Continuing a discussion of reparations, with several long digressions…
Kill or cure?
WeirdDave at Ace of Spades proposed an open thread based on the idea that you have obtained the keys to a time machine and you have both a 50 caliber rifle and Dr. McCoy’s medkit. The question is, whom would you kill or cure in American history? European history is excluded because, well, Hitler is obvious.
I have to say that reading the comments at Ace of Spades is an acquired taste. They tend to wander off into tangents, and many of the regulars know each other and engage in in-jokes. One of those is that the regulars are referred to as “morons” and “moronettes”. It’s understandable if someone reading my blog would not want to read those comments.
In any case, the commenters suggested various people that they would kill or cure; a lot of them would kill Woodrow Wilson, for instance. Interestingly, no one suggested just sitting down with an historical figure and explaining the future to them so they would (with luck) make better decisions. I suppose that’s because the challenge is “kill or cure”; “educate” is not one of the options.
The thing is, only one person noted that he would not take any action prior to his own birth, which is the very first thing that I would say.
For instance, suppose you saved Lincoln or killed Booth in the expectation that Lincoln would run Reconstruction better, changing the whole dynamic of the post-war South. That might, in the best case, produce much better race relations today — which would be nice, but those race relations would be among people who are not us.
The people who are living today were born to people who lived in a history where Lincoln was assassinated. Reconstruction and its aftermath caused some people to move North who otherwise might not have; some people to move South who otherwise might not have; some people to meet, or not meet; some people to die untimely, or not; and so on, and so on. Bad race relations mean that some people who might have become friends, who might even have married, did not and so the children who might have existed did not and their descendants do not either.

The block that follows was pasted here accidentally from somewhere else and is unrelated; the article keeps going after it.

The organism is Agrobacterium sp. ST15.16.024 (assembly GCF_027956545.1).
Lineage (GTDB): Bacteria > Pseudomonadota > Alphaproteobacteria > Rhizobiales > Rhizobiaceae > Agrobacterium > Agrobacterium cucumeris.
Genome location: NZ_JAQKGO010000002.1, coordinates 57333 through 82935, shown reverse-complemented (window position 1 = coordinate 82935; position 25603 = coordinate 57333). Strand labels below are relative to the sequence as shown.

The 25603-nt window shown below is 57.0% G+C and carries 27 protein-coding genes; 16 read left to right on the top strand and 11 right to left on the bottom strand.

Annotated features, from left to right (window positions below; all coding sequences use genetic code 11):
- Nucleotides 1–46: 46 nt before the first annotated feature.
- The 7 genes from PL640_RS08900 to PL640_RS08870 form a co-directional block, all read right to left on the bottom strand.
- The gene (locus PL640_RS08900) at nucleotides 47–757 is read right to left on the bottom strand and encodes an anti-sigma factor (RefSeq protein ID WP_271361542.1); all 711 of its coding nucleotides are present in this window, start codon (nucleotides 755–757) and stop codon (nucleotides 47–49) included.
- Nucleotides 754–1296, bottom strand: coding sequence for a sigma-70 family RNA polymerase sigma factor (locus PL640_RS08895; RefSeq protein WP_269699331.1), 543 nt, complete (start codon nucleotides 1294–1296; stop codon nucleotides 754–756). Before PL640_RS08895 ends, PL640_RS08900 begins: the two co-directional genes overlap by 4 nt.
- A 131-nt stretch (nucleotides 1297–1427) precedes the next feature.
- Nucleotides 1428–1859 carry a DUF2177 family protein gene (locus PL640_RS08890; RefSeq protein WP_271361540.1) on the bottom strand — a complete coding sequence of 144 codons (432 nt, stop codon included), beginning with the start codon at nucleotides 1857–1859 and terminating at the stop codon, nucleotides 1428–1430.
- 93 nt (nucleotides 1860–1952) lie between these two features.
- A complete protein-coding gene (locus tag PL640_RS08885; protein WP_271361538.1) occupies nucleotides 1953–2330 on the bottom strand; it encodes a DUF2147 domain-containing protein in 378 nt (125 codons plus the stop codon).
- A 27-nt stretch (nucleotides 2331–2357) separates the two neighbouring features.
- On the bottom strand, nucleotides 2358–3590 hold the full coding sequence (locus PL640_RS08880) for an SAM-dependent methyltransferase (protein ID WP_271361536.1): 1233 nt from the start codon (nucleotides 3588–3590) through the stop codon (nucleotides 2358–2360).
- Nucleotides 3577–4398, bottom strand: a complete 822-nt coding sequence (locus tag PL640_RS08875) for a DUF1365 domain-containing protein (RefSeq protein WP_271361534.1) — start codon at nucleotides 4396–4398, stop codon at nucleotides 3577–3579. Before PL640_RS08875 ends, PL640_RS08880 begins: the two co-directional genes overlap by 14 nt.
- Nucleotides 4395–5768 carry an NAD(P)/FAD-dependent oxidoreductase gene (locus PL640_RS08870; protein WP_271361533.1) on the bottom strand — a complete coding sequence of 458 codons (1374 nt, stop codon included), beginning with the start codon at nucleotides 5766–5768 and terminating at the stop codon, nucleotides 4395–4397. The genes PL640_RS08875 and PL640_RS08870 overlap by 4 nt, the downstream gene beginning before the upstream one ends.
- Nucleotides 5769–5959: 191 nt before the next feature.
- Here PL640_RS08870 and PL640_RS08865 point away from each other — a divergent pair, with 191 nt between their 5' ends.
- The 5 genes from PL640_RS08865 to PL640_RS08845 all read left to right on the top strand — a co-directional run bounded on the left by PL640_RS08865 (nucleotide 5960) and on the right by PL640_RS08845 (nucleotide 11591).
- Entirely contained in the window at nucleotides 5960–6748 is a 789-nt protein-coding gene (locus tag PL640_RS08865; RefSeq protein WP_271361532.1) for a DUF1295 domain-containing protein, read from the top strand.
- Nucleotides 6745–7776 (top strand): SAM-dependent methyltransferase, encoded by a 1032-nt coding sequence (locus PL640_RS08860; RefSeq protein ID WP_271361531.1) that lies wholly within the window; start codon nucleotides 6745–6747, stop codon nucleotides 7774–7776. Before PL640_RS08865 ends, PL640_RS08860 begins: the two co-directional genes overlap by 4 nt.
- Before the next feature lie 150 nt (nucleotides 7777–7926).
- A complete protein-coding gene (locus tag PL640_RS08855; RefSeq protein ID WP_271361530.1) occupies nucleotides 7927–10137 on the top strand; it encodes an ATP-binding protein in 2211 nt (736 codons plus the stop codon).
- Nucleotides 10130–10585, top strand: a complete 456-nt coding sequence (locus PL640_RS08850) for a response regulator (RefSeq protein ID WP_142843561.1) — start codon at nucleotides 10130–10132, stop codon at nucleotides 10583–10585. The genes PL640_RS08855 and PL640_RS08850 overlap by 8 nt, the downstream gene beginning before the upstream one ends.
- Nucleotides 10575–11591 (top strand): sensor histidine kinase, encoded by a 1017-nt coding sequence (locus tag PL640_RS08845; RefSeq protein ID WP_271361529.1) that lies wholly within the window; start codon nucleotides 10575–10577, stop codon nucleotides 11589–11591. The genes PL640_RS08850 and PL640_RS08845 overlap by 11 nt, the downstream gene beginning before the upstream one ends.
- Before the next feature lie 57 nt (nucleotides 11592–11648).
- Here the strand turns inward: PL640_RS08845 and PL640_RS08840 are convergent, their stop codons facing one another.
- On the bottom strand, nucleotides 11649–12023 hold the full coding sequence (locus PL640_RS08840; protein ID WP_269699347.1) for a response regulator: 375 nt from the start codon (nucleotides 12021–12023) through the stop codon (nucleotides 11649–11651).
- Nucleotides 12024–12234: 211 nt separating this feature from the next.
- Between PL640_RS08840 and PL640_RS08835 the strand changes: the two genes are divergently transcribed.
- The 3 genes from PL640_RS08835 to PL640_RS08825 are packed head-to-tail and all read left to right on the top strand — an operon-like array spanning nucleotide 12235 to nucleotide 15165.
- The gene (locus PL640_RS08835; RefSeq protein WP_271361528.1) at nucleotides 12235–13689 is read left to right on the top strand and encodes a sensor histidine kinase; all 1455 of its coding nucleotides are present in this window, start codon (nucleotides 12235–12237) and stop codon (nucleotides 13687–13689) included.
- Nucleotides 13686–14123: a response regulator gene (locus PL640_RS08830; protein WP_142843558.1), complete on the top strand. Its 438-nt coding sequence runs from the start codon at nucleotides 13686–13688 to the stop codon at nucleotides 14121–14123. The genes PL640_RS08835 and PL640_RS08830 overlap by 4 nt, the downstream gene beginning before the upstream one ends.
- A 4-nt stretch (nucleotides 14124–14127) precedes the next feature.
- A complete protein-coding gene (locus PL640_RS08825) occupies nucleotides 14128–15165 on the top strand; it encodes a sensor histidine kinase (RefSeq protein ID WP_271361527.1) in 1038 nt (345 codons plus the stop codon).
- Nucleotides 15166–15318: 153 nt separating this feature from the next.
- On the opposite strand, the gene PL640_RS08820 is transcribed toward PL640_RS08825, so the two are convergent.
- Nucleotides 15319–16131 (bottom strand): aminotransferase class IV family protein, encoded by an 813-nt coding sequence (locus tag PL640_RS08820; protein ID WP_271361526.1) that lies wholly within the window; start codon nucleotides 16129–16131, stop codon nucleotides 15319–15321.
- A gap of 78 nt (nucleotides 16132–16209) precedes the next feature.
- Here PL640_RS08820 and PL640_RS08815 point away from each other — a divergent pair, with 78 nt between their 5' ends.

And we can point to others in history as well. Suppose a time traveller killed Woodrow Wilson before he became President. World War I would have been different — maybe a lot, maybe a little, but different. So some young men who came home in our history would not have come home — and so none of the descendants of their children born after the War would now exist. Conversely some who didn’t come home would, and so their descendants might exist, but not the descendants of those people their sweethearts married instead when they didn’t come home.
Without Wilson, would the reparations (there’s that word again) imposed on Germany have been more, or less, onerous? Would the leaders of many nations have behaved differently? Would the First Great Depression have happened? Would it have been less bad, or worse? How many people who travelled to escape the worst effects would not have travelled, or how many more would have done so? Whom would they have met and married that they did not in our history? What children would they have had that they did not, or not have that they actually did?
Would World War II have happened earlier? Later? Not at all? Would someone other than Hitler have led Germany? Would Germany have won? And, once again, how many who died as a direct result of World War II would instead have lived, and how many who lived would instead have died?
As with the much smaller tragedies in my mother’s family, if these immense tragedies had been averted or altered in any way, we who were born after them would not be here. Yes, those alternate histories that might have been could be much better than our own — but they are not ours and never, ever could have been.
To be continued…